Head in the Sand
Make a careful exploration of who you are and the work you have been given, and then sink yourself into that...
-Galatians 6:4 (MSG)
Man, he needs to get his head out of the sand.
I assume you've heard a saying similar to this at some point. For an unknown reason, it came to my mind this week, and I needed answers.
Many of us have grown up with this phrase, emerging from the strange and unique behavior of the ostrich. When frightened, ostriches instinctively bury their heads in the sand in the hopes that danger will pass them by. At least that's how it's been presented.
Today this head-in-the-sand image is used to suggest that someone has no awareness of what's going on around them, or that they are living in fear of the world. This is a great example of how surface images can be totally misunderstood, because for our ostrich friend, what is actually happening is the complete opposite! The reason ostriches stick their heads in the sand is that they lay their eggs in holes dug in the ground that can get up to several feet deep. While the eggs are incubating, throughout the day they check on them to rotate the eggs with their beaks, ensuring that they are evenly heated. And while they do that, their head disappears from view. And ta-da! They've got their heads in the sand.
So what are they really doing?
THEY ARE LITERALLY ATTENDING TO THE FORMATION OF LIFE.
We humbly apologize for our self-righteous judgment of you for all these years, ostriches.
Just go ahead and sit with that a moment. The head burying has nothing to do with the bird being scared or threatened. It's about nurturing life, and in reality, it's for brief periods of time throughout the day, like 15-20 seconds, and then the ostrich moves on.
Perhaps we need to learn from this whole fiasco.
In a bizarre turn of events, what if we should be more like the ostrich? What if our regular daily habits involved pausing to take our eyes off of everything constantly swirling around us so that we could attend to what's happening under the surface? What if, throughout the day, we turned off cell phones and closed laptops and stopped all the to-do's, and just took notice of what needs our attention for life to thrive?
A life that is formed by Christ is deliberately in touch with what's happening in the internal world. We face a constant push to steamroll through our days, missing moments that God wants to teach us through something around us or something within us. Why did you feel uneasy after that one conversation this week? Was it because you said something prideful or hurtful and you haven't made amends yet? What is making you worry today? Have you taken enough time to identify the root of it so that you can invite Jesus into that space, so that he can helping you reframe it and give you his peace? What was your most meaningful moment today? Could it be that God wants you to make room for doing more of that and less of the other stuff?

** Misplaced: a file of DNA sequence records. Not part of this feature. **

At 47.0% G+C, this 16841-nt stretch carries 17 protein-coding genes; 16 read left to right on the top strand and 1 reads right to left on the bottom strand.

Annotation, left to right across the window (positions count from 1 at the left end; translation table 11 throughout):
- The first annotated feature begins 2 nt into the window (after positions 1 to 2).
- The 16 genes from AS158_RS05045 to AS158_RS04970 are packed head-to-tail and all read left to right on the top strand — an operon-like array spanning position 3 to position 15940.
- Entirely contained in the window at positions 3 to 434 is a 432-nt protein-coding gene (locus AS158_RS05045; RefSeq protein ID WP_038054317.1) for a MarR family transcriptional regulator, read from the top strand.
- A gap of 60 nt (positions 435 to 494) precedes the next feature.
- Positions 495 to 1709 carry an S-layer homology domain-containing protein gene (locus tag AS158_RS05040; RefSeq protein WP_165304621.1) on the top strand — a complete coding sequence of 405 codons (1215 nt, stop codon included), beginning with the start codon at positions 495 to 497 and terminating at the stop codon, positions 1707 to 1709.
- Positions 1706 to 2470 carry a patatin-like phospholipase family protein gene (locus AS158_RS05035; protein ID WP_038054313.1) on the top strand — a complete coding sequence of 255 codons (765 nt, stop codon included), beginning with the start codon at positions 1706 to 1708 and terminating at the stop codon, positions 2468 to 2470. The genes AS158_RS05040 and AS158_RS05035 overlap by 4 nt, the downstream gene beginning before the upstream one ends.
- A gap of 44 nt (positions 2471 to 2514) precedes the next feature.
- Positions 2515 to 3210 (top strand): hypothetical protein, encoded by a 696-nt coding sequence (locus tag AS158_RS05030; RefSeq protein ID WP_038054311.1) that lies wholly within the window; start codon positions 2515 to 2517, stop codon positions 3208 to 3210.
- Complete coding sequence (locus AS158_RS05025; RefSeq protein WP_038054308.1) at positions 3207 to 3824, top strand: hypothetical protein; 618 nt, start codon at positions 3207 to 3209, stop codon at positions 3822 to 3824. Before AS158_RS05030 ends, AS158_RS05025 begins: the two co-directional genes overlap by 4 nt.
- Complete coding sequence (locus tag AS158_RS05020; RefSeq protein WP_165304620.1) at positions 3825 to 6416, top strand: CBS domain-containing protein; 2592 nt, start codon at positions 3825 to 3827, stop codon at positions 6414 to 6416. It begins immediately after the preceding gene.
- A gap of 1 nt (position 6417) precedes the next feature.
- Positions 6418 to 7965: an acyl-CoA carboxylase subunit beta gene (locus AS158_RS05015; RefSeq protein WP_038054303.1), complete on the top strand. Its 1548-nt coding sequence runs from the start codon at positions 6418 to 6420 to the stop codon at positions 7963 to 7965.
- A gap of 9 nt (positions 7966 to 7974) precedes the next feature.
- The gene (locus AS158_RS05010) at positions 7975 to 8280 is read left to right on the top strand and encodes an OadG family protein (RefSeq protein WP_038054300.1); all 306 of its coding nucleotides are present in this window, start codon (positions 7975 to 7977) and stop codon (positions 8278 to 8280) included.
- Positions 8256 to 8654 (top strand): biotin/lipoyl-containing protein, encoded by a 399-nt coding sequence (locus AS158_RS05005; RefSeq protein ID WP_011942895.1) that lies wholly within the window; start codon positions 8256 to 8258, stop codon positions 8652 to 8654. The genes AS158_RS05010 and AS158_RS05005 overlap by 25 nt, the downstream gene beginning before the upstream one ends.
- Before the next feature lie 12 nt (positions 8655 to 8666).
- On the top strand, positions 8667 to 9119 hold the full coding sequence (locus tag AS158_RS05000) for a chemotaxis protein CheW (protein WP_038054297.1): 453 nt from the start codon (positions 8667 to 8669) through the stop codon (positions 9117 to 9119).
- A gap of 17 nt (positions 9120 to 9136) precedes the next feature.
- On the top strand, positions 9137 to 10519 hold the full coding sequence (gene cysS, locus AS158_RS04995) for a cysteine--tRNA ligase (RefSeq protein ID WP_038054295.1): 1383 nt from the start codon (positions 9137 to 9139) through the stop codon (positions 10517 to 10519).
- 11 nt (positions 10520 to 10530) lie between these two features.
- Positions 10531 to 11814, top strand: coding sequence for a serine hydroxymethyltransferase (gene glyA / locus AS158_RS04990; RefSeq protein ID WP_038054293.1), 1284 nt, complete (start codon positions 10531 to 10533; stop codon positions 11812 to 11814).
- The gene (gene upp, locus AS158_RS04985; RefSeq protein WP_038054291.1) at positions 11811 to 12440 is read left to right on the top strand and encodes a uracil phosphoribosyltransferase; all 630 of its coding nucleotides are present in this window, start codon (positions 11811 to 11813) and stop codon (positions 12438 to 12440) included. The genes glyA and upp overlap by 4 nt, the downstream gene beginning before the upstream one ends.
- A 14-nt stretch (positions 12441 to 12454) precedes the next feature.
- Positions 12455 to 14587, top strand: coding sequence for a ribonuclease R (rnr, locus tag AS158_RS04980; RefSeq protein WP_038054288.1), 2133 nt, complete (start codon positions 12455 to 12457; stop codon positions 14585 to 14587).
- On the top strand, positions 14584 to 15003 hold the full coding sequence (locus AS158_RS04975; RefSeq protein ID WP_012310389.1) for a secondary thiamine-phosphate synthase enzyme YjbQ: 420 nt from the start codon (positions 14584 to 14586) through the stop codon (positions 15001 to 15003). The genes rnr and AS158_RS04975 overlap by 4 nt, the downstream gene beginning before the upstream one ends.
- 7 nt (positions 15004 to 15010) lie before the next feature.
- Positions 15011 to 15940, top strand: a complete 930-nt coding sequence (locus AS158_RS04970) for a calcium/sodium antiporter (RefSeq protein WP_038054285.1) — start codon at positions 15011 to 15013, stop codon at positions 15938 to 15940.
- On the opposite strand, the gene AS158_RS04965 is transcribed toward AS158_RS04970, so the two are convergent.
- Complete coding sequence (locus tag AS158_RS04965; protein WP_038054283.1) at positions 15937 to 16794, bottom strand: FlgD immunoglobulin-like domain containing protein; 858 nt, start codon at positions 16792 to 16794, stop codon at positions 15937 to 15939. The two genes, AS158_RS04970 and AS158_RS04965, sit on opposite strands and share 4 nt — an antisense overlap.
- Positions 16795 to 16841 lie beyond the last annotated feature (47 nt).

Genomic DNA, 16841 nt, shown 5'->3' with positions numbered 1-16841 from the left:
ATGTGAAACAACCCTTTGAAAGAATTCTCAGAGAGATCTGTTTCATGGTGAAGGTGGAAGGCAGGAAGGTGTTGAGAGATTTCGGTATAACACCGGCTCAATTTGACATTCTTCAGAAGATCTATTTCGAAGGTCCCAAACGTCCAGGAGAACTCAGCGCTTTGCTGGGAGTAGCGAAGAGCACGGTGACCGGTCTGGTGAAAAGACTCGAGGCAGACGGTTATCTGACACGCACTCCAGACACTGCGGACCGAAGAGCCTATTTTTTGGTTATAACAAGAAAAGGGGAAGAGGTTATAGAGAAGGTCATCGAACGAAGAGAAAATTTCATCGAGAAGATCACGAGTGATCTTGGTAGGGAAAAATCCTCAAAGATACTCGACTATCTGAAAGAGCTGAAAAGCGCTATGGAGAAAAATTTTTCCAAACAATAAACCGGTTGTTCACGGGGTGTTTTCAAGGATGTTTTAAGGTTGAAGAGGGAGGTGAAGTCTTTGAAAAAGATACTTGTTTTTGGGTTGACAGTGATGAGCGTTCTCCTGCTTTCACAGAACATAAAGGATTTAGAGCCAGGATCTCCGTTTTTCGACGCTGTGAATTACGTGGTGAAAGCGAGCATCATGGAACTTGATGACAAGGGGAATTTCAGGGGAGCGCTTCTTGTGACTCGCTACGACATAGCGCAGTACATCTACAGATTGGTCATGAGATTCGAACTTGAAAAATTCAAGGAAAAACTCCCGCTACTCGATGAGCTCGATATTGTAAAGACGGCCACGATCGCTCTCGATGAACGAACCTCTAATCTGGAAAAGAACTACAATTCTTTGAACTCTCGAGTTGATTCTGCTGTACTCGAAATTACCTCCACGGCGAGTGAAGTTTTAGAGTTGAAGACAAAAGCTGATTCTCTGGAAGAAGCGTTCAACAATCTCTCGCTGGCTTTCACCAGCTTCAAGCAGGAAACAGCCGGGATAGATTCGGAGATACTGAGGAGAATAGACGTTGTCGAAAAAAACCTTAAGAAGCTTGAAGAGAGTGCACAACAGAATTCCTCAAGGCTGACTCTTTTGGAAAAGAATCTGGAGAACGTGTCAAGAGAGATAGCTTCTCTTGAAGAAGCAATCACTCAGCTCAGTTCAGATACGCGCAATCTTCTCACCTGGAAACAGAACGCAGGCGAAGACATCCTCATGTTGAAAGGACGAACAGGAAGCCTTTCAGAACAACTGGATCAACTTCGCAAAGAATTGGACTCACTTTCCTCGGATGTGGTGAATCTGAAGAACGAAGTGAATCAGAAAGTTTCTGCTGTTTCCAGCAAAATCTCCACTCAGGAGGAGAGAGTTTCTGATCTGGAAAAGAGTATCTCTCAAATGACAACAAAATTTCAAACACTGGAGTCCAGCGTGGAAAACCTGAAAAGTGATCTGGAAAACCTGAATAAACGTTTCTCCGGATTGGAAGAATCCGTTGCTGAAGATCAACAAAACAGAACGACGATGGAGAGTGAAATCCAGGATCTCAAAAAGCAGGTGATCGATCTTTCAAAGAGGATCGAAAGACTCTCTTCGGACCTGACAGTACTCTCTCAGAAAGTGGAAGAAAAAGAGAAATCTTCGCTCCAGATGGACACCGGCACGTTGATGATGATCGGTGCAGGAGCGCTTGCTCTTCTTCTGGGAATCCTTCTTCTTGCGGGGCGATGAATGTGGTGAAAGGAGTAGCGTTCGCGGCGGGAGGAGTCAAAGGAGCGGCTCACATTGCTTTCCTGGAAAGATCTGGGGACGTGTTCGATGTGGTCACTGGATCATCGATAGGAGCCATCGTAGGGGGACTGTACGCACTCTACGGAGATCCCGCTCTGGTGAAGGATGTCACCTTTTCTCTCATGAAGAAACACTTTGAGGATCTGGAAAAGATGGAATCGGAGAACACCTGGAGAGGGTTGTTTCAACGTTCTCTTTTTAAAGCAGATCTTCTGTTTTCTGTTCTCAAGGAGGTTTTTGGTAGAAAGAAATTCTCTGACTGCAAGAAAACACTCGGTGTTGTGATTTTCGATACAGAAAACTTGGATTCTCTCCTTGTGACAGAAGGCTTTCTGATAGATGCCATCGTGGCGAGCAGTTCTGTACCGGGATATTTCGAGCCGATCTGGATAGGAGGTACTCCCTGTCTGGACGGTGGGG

We so often become human doings rather than human beings that happen to do things. And therefore, a whole bunch of our doing is not the stuff that brings life or expands God's kingdom in the world. But we don't know that, because we don't ever put our heads in the sand throughout the day. In order to discern those things, we've got to pay attention to what's under the surface.
Interestingly, it feels risky to take our eyes off of our surroundings, even for a second. What if we miss a notification? What if people think we're lazy for taking more time to pray and be still? What if I don't complete all the tasks that I have decided will make me worthy of value today??? What if I am terrified of what will be revealed when I slow down for self-reflection?
Well, it's risky for the ostrich too. It knows that when the head is down, a cheetah could come into view. And yet the ostrich still turns the eggs, trusting that it will have the tools to deal with whatever comes. And it knows that making sure that new life is forming... well, that's always worth the risk.
I'm hitting these themes hard lately because they are too often neglected within Christianity. Though the scriptures are clear about its importance, the slow work of internal transformation is often downplayed compared to acquiring knowledge or doing good deeds (both of those matter, for sure).
But formation takes time. Growing to become more like Jesus in our little moments takes time. Learning how to respond to all situations in love....takes time. And paying attention to the deep places within us, so that we are prepared to live the unique way of God's kingdom when it's time to look up and get moving.... that just might be the best reason to stick your head in the sand.
Jesus, give me the insight today to notice what's happening under the surface of my life, and the grace to offer it to you.
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